Driving away from the gallery I was reminded of that book from when I was young, where the two kids sneak into the Met and stay overnight. (I Googled it: “From the Mixed-Up Files of Mrs. Basil E. Frankweiler”, by E. L. Konigsburg.) That’s exactly what being at AKAR leaves me wanting to do — show up around closing time, with a bedroll, flashlight and some snacks, and camp out overnight. I could hold every single pot in my lap for awhile, and ask them to tell me their secrets. I could talk to them as much as I wanted, and sketch them in my notebook, and imagine all the things I’d do once I got back to the studio. And when it was finally time to give in to sleep, at four in the morning, as the college students stumbled home on the sidewalks outside, I could curl up with a big Ron Meyers charger, supporting an angry hog, and dream of all the what-ifs and yes, maybes and might-have-beens.

Potters paradise. Hog heaven.

* Funny how I never feel awkward or self-conscious or conflicted about what to say, or not to say, when faced with a pot.

** Well, I can talk to them, but it gets weird glances from the other patrons. I’m afraid I probably do mutter things under my breath while looking, like: “Holy crap!”; “Hmm... interesting...”; “Oh, I get it!”; and so on.

*** I suppose that perceived expansion of time is because those were such influential, formative years. While my college experience was spread out over four schools and ten years, the time spent there seems most significant. It’s where I first started in clay, after I convinced Bunny McBride to let me in the door, and it’s where Cindy and I established the fact that we were going to be together for good. I stayed there an extra summer to work at Clary’s, and — after two quick semesters at Arizona State — came back the next year to do it again. So that’s where I pretty much solidified my commitment to being a potter, too. Like I said, formative. Aside from becoming a father, a web developer and a homeowner in the years since, I'm still pretty much the same person now that I was then.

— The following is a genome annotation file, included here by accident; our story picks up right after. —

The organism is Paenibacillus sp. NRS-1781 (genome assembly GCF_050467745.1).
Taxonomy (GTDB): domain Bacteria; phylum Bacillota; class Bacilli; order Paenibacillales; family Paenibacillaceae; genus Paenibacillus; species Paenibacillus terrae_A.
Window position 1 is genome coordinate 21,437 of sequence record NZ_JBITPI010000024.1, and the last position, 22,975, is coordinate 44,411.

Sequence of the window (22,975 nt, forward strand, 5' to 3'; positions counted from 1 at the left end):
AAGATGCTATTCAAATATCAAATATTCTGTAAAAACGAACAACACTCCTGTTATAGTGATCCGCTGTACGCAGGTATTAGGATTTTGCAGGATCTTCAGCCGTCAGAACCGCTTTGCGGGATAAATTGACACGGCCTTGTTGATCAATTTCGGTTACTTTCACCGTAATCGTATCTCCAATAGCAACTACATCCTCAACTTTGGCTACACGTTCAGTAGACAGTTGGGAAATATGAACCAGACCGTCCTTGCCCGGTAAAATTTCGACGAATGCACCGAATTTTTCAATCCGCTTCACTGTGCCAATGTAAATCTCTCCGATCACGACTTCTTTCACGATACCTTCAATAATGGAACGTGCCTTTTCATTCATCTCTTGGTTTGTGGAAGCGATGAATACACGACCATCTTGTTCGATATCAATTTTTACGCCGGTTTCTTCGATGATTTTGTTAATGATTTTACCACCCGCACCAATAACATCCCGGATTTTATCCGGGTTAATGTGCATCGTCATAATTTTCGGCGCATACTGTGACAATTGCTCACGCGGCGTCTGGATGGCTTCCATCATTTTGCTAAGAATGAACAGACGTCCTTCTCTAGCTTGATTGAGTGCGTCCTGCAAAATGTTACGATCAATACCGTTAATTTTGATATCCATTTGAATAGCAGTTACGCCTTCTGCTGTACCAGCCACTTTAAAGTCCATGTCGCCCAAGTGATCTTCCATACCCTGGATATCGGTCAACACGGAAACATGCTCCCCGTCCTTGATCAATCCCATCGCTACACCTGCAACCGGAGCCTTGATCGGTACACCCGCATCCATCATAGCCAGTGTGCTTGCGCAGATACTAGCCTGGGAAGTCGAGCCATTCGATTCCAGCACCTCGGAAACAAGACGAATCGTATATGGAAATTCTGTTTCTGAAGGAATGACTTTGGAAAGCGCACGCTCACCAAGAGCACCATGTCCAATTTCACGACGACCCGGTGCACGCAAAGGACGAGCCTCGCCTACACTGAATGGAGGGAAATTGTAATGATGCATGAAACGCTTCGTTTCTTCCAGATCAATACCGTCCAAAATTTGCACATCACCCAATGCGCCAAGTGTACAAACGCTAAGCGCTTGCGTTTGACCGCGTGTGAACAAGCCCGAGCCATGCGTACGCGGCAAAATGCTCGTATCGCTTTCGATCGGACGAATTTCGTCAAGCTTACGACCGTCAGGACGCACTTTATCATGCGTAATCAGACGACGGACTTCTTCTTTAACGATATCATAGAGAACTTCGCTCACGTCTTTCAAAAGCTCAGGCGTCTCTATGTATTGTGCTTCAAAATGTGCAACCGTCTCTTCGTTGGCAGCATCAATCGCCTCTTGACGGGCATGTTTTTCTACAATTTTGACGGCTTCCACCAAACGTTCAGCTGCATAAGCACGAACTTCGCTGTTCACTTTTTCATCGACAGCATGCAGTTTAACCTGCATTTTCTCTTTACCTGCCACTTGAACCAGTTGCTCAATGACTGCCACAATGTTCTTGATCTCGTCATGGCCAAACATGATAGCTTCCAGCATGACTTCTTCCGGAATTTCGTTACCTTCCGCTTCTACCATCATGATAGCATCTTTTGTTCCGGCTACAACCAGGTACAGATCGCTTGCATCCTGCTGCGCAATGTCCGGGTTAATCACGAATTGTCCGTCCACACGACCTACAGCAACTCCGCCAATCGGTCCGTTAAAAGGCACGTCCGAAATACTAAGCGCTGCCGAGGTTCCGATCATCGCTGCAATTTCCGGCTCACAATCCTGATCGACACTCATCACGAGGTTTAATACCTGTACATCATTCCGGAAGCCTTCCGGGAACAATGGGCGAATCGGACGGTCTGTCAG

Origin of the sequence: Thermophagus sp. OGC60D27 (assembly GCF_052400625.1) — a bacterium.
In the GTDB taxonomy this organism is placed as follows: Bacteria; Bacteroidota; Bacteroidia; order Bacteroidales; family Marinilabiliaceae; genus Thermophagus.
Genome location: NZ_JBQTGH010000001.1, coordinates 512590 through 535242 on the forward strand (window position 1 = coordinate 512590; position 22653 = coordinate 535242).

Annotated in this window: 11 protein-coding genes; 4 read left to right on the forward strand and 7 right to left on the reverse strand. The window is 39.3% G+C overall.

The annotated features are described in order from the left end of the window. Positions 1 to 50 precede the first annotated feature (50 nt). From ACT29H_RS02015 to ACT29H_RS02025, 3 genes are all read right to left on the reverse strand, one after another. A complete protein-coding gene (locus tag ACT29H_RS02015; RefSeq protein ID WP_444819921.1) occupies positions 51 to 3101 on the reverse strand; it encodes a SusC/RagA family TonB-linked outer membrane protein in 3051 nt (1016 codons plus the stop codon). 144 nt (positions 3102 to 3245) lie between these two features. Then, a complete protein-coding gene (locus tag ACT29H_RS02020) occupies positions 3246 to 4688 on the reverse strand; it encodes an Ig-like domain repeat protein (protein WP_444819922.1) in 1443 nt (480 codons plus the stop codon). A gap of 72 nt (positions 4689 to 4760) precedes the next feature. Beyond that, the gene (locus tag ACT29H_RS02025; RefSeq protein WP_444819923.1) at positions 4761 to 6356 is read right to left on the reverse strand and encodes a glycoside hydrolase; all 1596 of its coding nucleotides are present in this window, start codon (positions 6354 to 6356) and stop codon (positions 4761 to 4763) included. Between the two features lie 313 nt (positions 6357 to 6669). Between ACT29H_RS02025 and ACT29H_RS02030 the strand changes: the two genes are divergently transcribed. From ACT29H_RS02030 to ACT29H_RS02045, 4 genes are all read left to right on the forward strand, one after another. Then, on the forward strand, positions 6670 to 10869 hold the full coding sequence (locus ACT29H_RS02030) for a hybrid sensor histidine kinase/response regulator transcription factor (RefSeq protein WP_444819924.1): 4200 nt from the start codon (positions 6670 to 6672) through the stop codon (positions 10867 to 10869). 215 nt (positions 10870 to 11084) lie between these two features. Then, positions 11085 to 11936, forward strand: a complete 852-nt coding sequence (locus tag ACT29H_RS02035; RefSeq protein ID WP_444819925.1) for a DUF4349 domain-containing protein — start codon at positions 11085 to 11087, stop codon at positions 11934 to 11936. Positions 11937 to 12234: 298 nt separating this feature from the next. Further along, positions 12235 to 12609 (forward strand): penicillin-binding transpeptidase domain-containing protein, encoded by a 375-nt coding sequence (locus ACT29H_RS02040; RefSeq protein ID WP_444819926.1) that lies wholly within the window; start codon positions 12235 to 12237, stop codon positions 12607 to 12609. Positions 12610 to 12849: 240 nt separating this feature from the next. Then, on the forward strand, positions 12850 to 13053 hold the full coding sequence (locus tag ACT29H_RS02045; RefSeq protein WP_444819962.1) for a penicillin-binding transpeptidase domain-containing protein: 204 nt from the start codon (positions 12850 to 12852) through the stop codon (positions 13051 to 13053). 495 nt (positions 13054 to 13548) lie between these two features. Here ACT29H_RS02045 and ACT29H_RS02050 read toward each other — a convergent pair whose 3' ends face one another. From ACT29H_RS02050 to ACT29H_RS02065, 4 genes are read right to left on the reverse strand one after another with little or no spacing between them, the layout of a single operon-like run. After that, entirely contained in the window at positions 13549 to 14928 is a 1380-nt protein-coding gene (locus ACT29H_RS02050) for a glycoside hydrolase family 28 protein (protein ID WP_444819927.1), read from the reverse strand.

**** See? You make the clackity noise for a while and suddenly it’s 1993 all over again, and a little story like that pops out on the screen. Like magic.

August 14th, 2011

"And for a moment I feel as if the top of my head has come off, immediately followed by the rather unpleasant sensation that someone's rattling a stick around in there." - Averill Curdy

As I said last week, AKAR is not only my favorite gallery, it’s practically my idea of potters’ paradise.* Showing my pots there is a real privilege, and one that’s reinforced by how impressed I’ve been with the gallery by my handful of visits there in person. It’s a great place to see pots.

I think they get the idea of a high-end craft gallery exactly right: a finely curated yet wide selection of really good pots for sale, that you can see up close and hold in your hands. It’s like going to a museum and being allowed to fondle the objects. And what’s more — should you have the means and the inclination — you can even buy them and take them home.

Those qualities are hard to find in other venues. Regional craft fairs (usually) lack a quality filter, which means you have to look past all the mediocre, market-driven junk to see the good stuff. And websites, god love ‘em... no matter how good the photography or how novel the descriptions — and AKAR’s online presentation is one of the best — there’s simply no substitute for experiencing the pots in person.

Particularly in that regard, I think AKAR is a great example of what a craft gallery should be. I wish there were more like it! Unfortunately, I’m pretty sure I know why there aren’t: not only is it very hard to do well, but I doubt that the craft gallery business is much more profitable than the pottery business. (Which is to say: not much.) So, like my own work, I see what they’re doing as a combination of a capitalist venture and a mission based on principles and values that don't always pay off economically. In addition, by showing my pots they’re probably helping me more than I’m helping them, so I’m very happy to be part of the endeavor.